St. Stanislaus – Dulverton


The Parish

The Catholic parish of Dulverton occupies the southern half of Exmoor.  


During World War II the Hon. Mrs. Aubery Herbert of Pixton Park established a chapel in a building that had been the laundry.  It was served by visiting priests until 1944 when a full-time priest was appointed.

Mrs. Herbert persuaded her friend, the architect Prof. Albert Richardson, to adapt a disused stable off the high Street that had come onto the market.  Much of the wood for the new building was locally sourced and prepared in the Pixton estate sawmill by Fr. Whelan assisted by volunteers from the parish.  The church was opened in 1955.

The dedication of the church to St. Stanislaus is credited to Auberon Herbert, Mrs. Herbert’s son, who fought with the Polish forces during WWII and is thought to be unique among English parish churches. St. Stanislaus was a Pole of noble birth who was ordained after education at Gnesen.  Later, he was given a cononry by the Bishop of Cracow, who made him his preacher.  He became much sought after as a spiritual advisor and was made a bishop in 1072.  However, he incurred the wrath of King Boleslaus the Bold when he denounced him for excessive cruelty and for kidnapping a nobleman’s beautiful wife.  Subsequently, the king personally murdered him while he was saying Mass.  He has long been the symbol of Polish nationhood.  (His feast day is 11th April)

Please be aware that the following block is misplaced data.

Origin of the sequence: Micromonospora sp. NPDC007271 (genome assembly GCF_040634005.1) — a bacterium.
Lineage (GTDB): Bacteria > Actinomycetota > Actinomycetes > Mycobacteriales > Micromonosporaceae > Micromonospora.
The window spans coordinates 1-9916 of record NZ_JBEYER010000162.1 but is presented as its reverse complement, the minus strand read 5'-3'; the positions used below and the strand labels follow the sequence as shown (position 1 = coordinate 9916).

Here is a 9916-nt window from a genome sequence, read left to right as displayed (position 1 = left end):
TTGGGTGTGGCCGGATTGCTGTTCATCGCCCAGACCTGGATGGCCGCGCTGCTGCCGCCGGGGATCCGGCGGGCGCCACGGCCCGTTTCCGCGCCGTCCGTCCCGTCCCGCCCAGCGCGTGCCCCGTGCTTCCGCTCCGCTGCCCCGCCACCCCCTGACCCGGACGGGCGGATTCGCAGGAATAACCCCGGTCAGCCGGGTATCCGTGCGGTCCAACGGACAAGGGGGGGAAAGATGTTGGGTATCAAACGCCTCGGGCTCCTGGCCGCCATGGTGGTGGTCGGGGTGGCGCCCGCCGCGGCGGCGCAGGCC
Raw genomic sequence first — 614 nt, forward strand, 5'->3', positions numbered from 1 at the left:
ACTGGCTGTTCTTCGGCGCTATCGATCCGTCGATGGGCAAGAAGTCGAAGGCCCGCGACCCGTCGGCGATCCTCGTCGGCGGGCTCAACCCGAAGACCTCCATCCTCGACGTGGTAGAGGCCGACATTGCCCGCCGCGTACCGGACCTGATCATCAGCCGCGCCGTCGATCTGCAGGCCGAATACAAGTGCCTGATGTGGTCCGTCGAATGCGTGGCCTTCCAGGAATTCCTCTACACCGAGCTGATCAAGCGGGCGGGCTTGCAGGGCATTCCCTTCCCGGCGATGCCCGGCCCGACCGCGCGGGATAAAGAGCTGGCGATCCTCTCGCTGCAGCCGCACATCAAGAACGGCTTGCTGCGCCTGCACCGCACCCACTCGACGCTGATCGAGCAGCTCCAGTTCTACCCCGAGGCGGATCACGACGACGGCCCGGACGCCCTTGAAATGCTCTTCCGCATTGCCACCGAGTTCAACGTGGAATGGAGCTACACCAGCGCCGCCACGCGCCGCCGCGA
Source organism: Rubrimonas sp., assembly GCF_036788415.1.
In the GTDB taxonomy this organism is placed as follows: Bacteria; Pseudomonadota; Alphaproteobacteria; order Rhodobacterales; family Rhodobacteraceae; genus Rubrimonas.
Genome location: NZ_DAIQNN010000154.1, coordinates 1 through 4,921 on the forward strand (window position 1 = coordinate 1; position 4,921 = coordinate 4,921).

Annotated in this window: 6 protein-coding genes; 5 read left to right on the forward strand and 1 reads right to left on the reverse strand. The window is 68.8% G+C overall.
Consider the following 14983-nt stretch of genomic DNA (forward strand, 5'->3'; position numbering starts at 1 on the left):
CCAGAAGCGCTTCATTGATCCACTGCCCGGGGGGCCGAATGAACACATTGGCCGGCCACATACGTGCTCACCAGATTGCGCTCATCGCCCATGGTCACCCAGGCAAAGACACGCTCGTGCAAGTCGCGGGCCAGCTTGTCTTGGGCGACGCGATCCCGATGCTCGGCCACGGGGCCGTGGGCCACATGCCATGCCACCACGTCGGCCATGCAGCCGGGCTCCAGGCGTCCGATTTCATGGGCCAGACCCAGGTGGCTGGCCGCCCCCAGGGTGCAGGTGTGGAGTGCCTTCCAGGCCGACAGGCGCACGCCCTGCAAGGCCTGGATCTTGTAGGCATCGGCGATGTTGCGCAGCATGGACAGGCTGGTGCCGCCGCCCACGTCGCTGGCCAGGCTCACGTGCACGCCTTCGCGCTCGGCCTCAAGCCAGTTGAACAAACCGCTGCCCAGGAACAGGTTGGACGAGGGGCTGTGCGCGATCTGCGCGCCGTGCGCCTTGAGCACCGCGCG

The crucifix hanging above the altar is by the eminent sculptor, Eric Gill (1882-1940).  Eric Gill’s biography can be found at: https://en.wikipedia.org/wiki/Eric_Gill
Fumed chesnut stature of St. George, on the right of the altar, is by Septimus Waugh whose website can be found at: http://septimuswaugh.co.uk/  The statue was a gift by Sir Mark Lennox-Boyd.
The statue of St Stanislaus, on the left of the altar, is possibly 16th Century Hungarian.
Jesus triumphal entry into Jerusalem, above the main door, is by Richard Rothwell of Morebath.